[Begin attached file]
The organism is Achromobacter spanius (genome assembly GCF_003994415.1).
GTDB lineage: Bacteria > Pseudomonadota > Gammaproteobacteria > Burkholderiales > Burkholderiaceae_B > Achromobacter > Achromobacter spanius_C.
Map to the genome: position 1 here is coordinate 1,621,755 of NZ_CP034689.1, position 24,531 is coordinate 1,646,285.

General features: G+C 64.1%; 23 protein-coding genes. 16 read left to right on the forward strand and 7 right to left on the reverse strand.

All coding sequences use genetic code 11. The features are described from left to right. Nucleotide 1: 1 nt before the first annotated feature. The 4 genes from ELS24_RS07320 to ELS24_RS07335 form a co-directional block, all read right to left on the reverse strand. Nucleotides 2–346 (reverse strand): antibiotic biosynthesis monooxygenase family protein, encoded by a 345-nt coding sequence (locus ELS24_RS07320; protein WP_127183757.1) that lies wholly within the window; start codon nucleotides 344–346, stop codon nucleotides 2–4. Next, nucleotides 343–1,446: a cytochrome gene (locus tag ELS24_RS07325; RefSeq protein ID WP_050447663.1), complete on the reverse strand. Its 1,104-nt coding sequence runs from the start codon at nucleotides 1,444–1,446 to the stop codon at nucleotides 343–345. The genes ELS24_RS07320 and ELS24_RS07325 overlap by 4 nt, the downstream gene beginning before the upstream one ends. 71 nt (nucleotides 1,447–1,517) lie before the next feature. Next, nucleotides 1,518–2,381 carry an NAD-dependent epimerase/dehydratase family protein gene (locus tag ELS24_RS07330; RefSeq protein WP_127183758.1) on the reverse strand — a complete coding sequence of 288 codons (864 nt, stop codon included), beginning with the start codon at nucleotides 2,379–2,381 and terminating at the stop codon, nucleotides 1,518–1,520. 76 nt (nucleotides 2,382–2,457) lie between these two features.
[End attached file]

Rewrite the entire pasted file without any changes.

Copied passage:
The organism is Achromobacter spanius (genome assembly GCF_003994415.1).
GTDB lineage: Bacteria > Pseudomonadota > Gammaproteobacteria > Burkholderiales > Burkholderiaceae_B > Achromobacter > Achromobacter spanius_C.
Map to the genome: position 1 here is coordinate 1,621,755 of NZ_CP034689.1, position 24,531 is coordinate 1,646,285.

General features: G+C 64.1%; 23 protein-coding genes. 16 read left to right on the forward strand and 7 right to left on the reverse strand.

All coding sequences use genetic code 11. The features are described from left to right. Nucleotide 1: 1 nt before the first annotated feature. The 4 genes from ELS24_RS07320 to ELS24_RS07335 form a co-directional block, all read right to left on the reverse strand. Nucleotides 2–346 (reverse strand): antibiotic biosynthesis monooxygenase family protein, encoded by a 345-nt coding sequence (locus ELS24_RS07320; protein WP_127183757.1) that lies wholly within the window; start codon nucleotides 344–346, stop codon nucleotides 2–4. Next, nucleotides 343–1,446: a cytochrome gene (locus tag ELS24_RS07325; RefSeq protein ID WP_050447663.1), complete on the reverse strand. Its 1,104-nt coding sequence runs from the start codon at nucleotides 1,444–1,446 to the stop codon at nucleotides 343–345. The genes ELS24_RS07320 and ELS24_RS07325 overlap by 4 nt, the downstream gene beginning before the upstream one ends. 71 nt (nucleotides 1,447–1,517) lie before the next feature. Next, nucleotides 1,518–2,381 carry an NAD-dependent epimerase/dehydratase family protein gene (locus tag ELS24_RS07330; RefSeq protein WP_127183758.1) on the reverse strand — a complete coding sequence of 288 codons (864 nt, stop codon included), beginning with the start codon at nucleotides 2,379–2,381 and terminating at the stop codon, nucleotides 1,518–1,520. 76 nt (nucleotides 2,382–2,457) lie between these two features.